Noshad wrote:

A parking lot has 16 spaces in a row. Twelve cars arrive, each of which requires one parking space, and their drivers choose their spaces at random from among the available spaces. Auntie Em then arrives in her SUV, which requires 2 adjacent spaces. What is the probability that she is able to park?

A) \(\frac{11}{20}\)

(B) \(\frac{4}{7}\)

(C) \(\frac{81}{140}\)

(D) \(\frac{3}{5}\)

(E) \(\frac{17}{28}\)

Warning: this is an "800++" level problem. You are VERY unlikely to see anything this difficult on the actual GMAT - it requires a sort of thinking about combinatorics that is virtually never useful on this test. I would strongly recommend against spending study time working through this solution, unless you're either already scoring at the 49+ level on Quant (and probably not even then), or you have some personal curiosity about this one.

The total number of ways that the 12 cars can park is (16 choose 12). The harder part is finding the number of scenarios in which Em is able to park. Let's focus on that.

Let's designate three types of parking spots: full spots, empty spots, and Em's Spot. We want to arrange 12 full spots, 2 empty (non-Em) spots, and Em's spot, in some kind of order. How many ways can we do that? Here's one example, where F = full, X = empty, and E = Em:

F X F X F F F F F F F F F E F

Note that because we're counting Em's spot as if it's one spot, our effective number of spots is reduced by 1, to 15. So, since we're choosing 12, 2, and 1 out of 15, the total number of arrangements is 15!/(12!*2!*1!) = (15 * 14 * 13)/2 = 15*13*7.

However, it's not that easy. We double-counted some possibilities. For instance, we counted this arrangement:

F X X F E F F F F F F F F F F

and we also counted this arrangement separately:

F E F X X F F F F F F F F F F

But, if you're just looking at parking spots, those are actually the exact same arrangement: spots 2 and 3 are empty, and spots 5 and 6 are empty. We only want to count that arrangement once, not twice! We're going to have to subtract out some cases where we double or triple counted.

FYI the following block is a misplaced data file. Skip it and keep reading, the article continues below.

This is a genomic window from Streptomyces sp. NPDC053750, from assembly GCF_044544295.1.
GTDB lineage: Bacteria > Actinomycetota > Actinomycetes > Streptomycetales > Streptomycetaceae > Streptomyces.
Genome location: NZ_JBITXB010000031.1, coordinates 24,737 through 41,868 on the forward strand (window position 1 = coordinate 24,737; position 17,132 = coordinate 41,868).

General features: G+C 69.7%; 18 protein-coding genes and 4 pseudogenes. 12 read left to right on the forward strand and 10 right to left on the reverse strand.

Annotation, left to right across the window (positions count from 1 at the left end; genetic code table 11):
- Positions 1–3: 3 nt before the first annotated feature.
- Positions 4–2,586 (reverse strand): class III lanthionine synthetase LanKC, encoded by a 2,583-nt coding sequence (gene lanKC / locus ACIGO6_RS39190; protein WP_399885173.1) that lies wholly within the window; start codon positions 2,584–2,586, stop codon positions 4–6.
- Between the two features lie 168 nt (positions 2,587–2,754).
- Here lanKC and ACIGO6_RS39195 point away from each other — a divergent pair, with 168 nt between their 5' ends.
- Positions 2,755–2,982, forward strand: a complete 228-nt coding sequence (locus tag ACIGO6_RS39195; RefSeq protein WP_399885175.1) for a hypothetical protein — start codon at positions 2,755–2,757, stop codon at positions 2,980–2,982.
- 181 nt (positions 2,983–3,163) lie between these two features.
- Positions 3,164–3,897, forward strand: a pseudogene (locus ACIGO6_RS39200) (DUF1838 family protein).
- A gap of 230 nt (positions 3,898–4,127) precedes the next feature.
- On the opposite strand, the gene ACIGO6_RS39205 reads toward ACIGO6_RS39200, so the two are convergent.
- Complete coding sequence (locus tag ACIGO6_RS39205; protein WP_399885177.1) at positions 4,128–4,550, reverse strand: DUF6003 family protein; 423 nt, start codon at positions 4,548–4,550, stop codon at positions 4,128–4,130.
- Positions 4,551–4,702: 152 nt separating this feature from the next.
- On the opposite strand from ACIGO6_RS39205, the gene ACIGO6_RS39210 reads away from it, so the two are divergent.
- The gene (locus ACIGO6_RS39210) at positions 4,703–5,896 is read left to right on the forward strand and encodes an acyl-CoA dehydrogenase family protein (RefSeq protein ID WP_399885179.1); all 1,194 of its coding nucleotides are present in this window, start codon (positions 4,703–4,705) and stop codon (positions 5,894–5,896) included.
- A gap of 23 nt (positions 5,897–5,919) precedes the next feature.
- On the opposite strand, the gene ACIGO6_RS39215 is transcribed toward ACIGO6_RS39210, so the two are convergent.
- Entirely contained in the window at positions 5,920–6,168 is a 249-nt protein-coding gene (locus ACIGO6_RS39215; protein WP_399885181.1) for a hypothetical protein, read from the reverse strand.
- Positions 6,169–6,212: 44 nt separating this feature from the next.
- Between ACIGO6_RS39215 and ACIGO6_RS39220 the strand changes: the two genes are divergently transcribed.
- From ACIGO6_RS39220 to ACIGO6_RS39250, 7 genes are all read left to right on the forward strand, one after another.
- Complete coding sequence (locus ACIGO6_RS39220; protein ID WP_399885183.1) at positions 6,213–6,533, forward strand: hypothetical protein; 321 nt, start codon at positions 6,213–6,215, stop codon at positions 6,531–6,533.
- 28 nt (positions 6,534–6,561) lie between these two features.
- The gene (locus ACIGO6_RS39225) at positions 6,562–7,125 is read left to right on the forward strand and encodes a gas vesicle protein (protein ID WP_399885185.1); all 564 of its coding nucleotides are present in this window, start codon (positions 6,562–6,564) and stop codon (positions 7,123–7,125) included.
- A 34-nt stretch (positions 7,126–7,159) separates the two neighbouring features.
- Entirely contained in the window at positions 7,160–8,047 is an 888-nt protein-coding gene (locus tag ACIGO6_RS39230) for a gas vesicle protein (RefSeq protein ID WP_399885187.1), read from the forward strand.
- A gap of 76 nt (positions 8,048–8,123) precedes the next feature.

First of all, if all four of the empty spots are next to each other, we accidentally counted that case 3 times, but we only want to count it once. There are 13 possible sets of 4 empty spots adjacent to each other, so we need to

subtract 2*13.

Next, if three of the empty spots are next to each other, but the other one is somewhere else, we accidentally counted that case 2 times, but we only want to count it once. How many times did that happen? It might have happened in this situation:

X X X F (plus 12 spots with 1 empty)

Or it might have happened in this situation (or in the mirror image of this situation):

(some number of full spots) F X X X F (some number of full spots with 1 empty)

Basically, if the three empty spots in a row were on the end, there are 12 ways for the remaining cars to be arranged. If the three empty spots in a row were somewhere else, there are 11 ways for the remaining cars to be arranged. So, there are 2(12) + 12(11) possible ways to have three empty spots in a row, and we need to

subtract 2(12)+12(11).

Finally, if there are two pairs of two empty spots each, and those two pairs aren't adjacent, we counted that case twice: once where Em parked in the first pair of spots, and once where she parked in the second pair of spots.

How many ways can we have two non-adjacent pairs of empty spots? I won't show the math here (ask if you can't work it out!) but the total comes out to 12 + 11 + 10 + 9 + ... + 2 + 1 = 13*6 possible ways.

Subtract 13*6.

We're ready to do the final calculation. PHEW! The total number of possible arrangements where Em can park is 15*13*7 - 2*13 - 2*12 - 11*12 - 6*13. Simplify this:

15*13*7 - 2*13 - 12*13 - 6*13

15*13*7 - 20*13

(15*7-20)*13

85*13

There are 85*13 ways for Em to park, out of a total of (16 choose 12) arrangements. The probability is:

85*13 / (16! / (12!*4!)) = 85*13 / (16*15*14*13 / (4*3*2))

= 85 * 13 * 4 * 3 * 2 / (16*15*14*13)

= 85 * 4 * 3 * 2 / (16 * 15 * 14)

= 17 * 4 * 3 * 2 / (16 * 3 * 14)

= 17 * 2 / (4 * 14)

= 17 / (2 * 14)

= 17 / 28

And there's your answer. Don't try this one at home (or on the GMAT), please!

_________________